Silver Investors See Palladium As The “Canary In The Coal Mine”

The precious metals sector has just one standout performer this year, and that is palladium. Lately, the market for that metal has gotten more than just hot. Developments there could have implications for the LBMA and the rickety fractional reserve system of inventory underpinning all of the physical precious metals markets.

Craig Hemke of the TF Metals Report has been watching the developments in palladium closely and gave an excellent summary of what's involved. Palladium prices went parabolic once before. The price went from under $400 per ounce to $1,100/oz from late 1999 to early 2001. Then, just as quickly, the price crashed back below $400.

Palladium's move higher in recent months is reminiscent. It remains to be seen whether or not a price collapse will follow. Some of the underlying drivers are the same, some are not.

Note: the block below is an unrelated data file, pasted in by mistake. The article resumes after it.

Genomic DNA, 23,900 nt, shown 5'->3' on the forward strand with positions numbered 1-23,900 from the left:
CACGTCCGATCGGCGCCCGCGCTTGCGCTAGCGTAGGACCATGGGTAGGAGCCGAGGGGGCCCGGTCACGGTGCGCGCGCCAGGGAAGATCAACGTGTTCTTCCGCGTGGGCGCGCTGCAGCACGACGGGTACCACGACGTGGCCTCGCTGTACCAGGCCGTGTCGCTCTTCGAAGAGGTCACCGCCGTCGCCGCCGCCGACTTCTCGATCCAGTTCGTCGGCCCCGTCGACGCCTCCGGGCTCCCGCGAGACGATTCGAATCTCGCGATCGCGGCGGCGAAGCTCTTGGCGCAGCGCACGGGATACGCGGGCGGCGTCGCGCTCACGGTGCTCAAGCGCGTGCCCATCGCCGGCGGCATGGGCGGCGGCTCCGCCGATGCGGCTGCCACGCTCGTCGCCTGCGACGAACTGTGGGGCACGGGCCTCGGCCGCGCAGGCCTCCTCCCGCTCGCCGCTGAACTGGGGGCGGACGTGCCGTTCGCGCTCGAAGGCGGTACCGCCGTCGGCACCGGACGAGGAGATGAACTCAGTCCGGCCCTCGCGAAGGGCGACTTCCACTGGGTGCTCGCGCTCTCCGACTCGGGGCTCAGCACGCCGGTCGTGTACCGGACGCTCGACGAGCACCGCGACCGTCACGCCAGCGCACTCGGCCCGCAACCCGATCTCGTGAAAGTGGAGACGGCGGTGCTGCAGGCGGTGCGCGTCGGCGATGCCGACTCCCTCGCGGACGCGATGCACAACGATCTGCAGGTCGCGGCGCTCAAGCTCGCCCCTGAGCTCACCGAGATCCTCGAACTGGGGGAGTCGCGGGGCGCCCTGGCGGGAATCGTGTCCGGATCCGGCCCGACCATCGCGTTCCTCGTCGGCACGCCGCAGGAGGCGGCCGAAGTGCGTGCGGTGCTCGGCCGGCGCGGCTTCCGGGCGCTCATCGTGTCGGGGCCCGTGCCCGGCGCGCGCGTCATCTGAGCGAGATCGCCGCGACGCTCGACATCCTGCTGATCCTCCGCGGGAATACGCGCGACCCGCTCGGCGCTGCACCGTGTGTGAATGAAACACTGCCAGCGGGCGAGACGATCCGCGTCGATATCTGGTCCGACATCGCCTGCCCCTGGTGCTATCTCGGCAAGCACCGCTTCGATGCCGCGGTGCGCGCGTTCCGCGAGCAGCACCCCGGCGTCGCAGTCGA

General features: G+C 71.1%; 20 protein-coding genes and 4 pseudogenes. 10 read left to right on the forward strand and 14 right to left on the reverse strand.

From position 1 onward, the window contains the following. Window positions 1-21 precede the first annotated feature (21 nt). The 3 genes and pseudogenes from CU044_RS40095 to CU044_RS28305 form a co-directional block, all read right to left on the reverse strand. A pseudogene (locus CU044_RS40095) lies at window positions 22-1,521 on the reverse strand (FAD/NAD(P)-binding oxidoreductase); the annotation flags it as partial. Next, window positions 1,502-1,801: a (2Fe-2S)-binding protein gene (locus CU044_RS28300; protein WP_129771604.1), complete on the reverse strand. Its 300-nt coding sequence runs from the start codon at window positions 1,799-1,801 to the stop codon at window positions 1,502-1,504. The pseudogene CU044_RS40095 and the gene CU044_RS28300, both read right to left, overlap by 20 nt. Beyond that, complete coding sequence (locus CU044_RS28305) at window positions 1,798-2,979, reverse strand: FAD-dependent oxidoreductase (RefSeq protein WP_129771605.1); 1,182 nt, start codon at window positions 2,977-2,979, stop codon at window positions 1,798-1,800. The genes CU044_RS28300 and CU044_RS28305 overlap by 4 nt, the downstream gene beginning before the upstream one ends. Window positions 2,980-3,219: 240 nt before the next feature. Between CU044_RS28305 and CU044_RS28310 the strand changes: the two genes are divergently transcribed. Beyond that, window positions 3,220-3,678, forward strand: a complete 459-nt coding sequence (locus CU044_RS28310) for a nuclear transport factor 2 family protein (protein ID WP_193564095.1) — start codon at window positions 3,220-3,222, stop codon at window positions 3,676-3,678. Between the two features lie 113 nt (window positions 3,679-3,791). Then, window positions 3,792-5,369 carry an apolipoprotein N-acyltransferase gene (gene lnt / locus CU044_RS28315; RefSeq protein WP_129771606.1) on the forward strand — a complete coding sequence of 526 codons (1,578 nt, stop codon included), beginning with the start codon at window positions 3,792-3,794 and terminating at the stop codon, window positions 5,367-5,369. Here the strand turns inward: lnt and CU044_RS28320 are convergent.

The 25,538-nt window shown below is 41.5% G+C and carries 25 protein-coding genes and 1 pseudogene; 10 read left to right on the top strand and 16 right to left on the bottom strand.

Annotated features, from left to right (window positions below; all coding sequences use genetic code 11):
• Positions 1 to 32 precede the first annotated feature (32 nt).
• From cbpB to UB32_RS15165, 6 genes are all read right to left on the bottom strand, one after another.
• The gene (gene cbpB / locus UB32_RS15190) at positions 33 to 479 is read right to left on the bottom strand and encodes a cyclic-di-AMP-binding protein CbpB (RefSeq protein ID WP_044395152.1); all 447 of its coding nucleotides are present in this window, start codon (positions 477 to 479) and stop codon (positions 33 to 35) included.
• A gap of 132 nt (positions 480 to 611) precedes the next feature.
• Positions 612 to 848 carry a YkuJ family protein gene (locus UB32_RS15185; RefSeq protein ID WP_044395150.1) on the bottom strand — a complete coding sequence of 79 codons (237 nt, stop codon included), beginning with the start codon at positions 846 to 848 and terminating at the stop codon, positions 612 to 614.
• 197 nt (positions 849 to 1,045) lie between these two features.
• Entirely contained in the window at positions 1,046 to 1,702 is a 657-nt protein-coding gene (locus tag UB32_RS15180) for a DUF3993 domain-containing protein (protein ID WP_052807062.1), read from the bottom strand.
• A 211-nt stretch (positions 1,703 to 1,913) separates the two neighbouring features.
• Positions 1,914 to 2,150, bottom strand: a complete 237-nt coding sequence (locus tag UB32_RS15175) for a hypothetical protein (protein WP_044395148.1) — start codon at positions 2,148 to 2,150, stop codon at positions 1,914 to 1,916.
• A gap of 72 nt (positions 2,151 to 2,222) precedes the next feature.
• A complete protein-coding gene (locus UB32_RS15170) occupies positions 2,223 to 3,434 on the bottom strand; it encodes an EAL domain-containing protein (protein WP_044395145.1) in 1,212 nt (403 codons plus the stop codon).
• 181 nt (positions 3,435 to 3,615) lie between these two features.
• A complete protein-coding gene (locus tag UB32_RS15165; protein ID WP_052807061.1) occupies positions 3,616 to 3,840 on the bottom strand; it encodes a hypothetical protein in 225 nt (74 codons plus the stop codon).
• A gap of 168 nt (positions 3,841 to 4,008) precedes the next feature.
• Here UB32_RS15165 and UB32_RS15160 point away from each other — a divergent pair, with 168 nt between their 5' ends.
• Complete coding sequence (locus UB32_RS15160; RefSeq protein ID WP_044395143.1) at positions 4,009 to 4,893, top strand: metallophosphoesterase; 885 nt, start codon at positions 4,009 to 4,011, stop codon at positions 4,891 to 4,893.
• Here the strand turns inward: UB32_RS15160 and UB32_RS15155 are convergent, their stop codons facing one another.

Russia May Not Save the Palladium Marketing This Time

Today, as in 2001, Russia is the world’s largest producer of the metal. Mines there contribute about 40% of the world supply.

The shortage 17 years ago was driven by demand. Automobile and truck manufacturers began using more of the metal in catalytic converters. It was a lower cost alternative to platinum.

When the market ran into shortage, Russians, under President Boris Yeltsin, rode to the rescue. They were willing and able to bring more physical metal to market.

The added supply turned the market around just in the nick of time. The LBMA and bullion banks got away with selling way more paper palladium than they could actually deliver.

Today, palladium inventory is once again in short supply. This time around, however, the paper sellers in London and in the COMEX may find themselves at the mercy of Vladimir Putin.

Russian relations aren't what they were in 2001. Palladium users may not get the same rescue as before, assuming Russian miners have stockpiles to deliver.

The bullion banks’ problem is starting to look serious.

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